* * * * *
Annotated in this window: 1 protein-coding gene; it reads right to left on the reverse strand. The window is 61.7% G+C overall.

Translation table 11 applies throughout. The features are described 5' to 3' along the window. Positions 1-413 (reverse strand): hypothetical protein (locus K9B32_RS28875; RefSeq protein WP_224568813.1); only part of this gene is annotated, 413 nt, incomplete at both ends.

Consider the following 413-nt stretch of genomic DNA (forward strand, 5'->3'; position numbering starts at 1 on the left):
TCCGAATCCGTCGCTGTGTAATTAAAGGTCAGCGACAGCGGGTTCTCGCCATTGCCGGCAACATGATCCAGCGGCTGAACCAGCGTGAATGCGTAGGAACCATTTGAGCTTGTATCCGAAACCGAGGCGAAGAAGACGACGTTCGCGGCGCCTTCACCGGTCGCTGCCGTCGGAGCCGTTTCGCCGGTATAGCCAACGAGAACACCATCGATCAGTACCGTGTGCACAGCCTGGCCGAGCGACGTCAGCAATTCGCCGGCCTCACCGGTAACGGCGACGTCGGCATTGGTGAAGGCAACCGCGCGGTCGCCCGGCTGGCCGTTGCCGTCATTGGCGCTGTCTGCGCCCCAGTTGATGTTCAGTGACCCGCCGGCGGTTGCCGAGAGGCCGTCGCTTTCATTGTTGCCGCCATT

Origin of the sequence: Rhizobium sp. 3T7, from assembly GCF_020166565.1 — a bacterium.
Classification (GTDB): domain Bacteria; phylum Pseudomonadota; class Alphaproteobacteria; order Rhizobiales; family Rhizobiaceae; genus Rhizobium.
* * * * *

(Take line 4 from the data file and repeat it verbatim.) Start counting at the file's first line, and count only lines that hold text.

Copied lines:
TCCGAATCCGTCGCTGTGTAATTAAAGGTCAGCGACAGCGGGTTCTCGCCATTGCCGGCAACATGATCCAGCGGCTGAACCAGCGTGAATGCGTAGGAACCATTTGAGCTTGTATCCGAAACCGAGGCGAAGAAGACGACGTTCGCGGCGCCTTCACCGGTCGCTGCCGTCGGAGCCGTTTCGCCGGTATAGCCAACGAGAACACCATCGATCAGTACCGTGTGCACAGCCTGGCCGAGCGACGTCAGCAATTCGCCGGCCTCACCGGTAACGGCGACGTCGGCATTGGTGAAGGCAACCGCGCGGTCGCCCGGCTGGCCGTTGCCGTCATTGGCGCTGTCTGCGCCCCAGTTGATGTTCAGTGACCCGCCGGCGGTTGCCGAGAGGCCGTCGCTTTCATTGTTGCCGCCATT